I’m loving the text that is framed but can’t quite make it out. Could you let me know what it says? I would love to make one for my boy’s room. ~ Catherine
Thank you Catherine, that is one of my favorite A.A. Milne quotes from the voice of Christopher Robin to Winnie the Pooh. Don’t you think it applies to us grownups too?
It just typed up the text in a Word document, you can download my 8 ½ x 11 here.
That ceiling fixture is wonderful! ~ Tery Can you give us the source on the ceiling light? ~ Melanie & Dani Where did you get that lovely light fixture? ~ Pita & Shannon Could could give details on the hanging lamp? ~ Tara
The center 24” drum chandelier is from Lamps Plus, and so is the plug in drum chandy over the dresser (I added ribbon trim). I had a store credit, so these are what I picked. You can find a similar oversized version at CB2. My boy thinks it’s an alien space ship, I love that. Does anyone have any other source for a similar drum shade fixture?
The IKEA Hemnes dresser I found on Craigslist and painted white with blue stripe trim, read the full story here.
Did you create the nautical mirror next to the sail boat? ~ Katharine
Yep! A porthole mirror is easy to make from simple craft supplies (mine are from Michaels) including a wooden plate, a mirror, birch buttons, craft and spray paint.
Simply spray paint the wood white, super glue the mirror, then paint the little knobs and glue them on top. So easy and too cute! They’d be fab in a trio on a beach cottage wall, doncha think?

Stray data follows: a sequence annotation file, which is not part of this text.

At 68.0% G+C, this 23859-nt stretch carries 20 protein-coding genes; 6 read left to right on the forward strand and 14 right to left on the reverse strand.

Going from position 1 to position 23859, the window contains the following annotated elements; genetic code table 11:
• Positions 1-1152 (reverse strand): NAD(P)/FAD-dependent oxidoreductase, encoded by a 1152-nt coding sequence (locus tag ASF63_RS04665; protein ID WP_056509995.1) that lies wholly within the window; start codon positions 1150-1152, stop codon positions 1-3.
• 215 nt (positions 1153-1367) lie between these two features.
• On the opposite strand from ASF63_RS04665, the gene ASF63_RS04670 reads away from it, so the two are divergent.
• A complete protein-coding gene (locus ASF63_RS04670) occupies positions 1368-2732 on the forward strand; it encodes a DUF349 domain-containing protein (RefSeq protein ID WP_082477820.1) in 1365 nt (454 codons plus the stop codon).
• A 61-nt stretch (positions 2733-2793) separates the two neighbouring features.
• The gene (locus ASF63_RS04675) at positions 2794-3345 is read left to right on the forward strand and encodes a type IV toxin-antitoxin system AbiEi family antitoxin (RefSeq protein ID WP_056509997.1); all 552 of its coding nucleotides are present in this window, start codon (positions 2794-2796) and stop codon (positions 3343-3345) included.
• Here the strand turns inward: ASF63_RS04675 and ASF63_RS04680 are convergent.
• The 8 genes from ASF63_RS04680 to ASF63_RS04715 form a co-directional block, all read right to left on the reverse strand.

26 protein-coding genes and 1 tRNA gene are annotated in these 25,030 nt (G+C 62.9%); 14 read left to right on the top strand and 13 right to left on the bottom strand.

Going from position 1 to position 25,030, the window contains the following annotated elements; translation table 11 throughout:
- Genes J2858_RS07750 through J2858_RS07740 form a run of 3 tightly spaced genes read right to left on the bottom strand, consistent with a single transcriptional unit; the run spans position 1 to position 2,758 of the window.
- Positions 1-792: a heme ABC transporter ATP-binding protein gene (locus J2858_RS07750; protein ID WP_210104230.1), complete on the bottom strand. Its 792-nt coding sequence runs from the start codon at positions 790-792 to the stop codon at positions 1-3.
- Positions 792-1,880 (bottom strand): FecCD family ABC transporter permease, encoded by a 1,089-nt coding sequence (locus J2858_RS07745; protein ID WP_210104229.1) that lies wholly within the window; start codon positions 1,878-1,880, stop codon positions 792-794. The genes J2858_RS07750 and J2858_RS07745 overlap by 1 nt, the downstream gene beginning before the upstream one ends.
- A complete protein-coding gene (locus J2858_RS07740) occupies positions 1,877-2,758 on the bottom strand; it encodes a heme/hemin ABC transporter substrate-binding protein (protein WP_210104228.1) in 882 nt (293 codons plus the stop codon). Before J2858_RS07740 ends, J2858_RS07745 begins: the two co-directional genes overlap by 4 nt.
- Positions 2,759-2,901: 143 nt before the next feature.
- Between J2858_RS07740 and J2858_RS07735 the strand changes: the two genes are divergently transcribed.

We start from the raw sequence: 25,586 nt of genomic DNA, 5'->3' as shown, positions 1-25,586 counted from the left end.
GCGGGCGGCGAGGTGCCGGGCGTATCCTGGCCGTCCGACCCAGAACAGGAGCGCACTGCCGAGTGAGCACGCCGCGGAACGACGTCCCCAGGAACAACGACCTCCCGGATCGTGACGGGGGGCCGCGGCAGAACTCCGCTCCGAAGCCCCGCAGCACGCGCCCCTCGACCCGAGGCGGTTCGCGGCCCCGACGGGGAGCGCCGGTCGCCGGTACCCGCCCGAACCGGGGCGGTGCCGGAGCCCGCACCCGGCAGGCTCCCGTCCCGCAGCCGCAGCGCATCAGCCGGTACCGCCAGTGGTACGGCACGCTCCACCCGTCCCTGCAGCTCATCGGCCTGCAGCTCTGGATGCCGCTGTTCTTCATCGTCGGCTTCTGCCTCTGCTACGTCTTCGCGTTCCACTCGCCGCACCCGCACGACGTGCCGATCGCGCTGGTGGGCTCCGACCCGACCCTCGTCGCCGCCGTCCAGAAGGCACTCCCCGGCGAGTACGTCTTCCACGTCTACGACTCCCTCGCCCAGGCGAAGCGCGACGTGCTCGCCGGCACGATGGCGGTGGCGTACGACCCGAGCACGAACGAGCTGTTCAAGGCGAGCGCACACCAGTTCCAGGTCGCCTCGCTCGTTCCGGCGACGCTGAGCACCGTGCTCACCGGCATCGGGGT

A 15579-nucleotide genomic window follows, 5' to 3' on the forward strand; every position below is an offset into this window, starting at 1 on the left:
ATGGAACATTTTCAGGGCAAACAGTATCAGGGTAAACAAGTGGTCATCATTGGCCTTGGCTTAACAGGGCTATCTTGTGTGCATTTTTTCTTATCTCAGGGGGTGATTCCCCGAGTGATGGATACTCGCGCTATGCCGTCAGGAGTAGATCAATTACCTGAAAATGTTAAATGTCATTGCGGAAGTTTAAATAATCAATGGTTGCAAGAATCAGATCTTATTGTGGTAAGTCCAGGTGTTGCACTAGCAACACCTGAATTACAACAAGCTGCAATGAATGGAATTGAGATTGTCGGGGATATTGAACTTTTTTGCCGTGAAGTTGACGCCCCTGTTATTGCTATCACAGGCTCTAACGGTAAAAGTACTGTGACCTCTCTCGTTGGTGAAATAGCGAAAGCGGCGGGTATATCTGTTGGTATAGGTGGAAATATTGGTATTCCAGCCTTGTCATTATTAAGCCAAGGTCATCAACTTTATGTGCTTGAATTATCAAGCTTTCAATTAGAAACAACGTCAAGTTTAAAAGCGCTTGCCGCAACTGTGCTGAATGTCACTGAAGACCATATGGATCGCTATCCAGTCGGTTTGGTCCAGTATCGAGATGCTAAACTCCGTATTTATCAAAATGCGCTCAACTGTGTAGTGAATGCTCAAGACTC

I’m wondering about the picture of your son on the beach. Did you do the wrap around? ~ Manja
Hi Manja! That gallery wrapped canvas is from Color Incorporated, they did a fantastic job mounting one of my favorites of my boy on canvas.
Can you tell us the names of the paint colors; specifically the blue and also the green in the bookcase? ~ Wendy
What is the wall color? ~ Jen & Amy
Hi ladies! The green inside the cabinet is called ‘New Orleans’. I found it at True Value last year when I painted this storage tower. The wall color is ‘La Fonda Villa Fountain’ by Valspar, available at Lowes.
And yes Traci, I agree with you my friend, boys are just the best! But don’t tell my daughters I said that. I’ll just deny it. Them’s fightin’ words, and my girls will challenge many boys their age to arm wrestle. They’re kinda feisty like that.
Finally, this question came up from Victoria: What kind of camera lens do I use? To capture this 10’ x 12’ space, I used my Nikon D90 with a Tamron 10-24 mm lens.
A huge thank you Sarah Jane for this kind reflection on the room, and also some insight on the struggle we moms face to design a space that fosters imaginative play without completely bowing to commercialism. I’m sure if my boy had his way, he’d cover his walls with Stormtrooper wallpaper (does it even exist?). I prefer to give him a blank canvas upon which he can create his own universe with his imagination.
I’m sure I’ll face those issues as he grows older, that sliding scale of youthful expression versus what’s acceptable in the home. I’m a believer in letting kids express themselves in their own spaces, but within reason.
Moms of teens, what are your thoughts on the subject? I welcome your insight! Do you involve yourself in your older kids’ room décor? Are there televisions or computers in their rooms? Do you set limits? Or do you allow them full rein of their domain?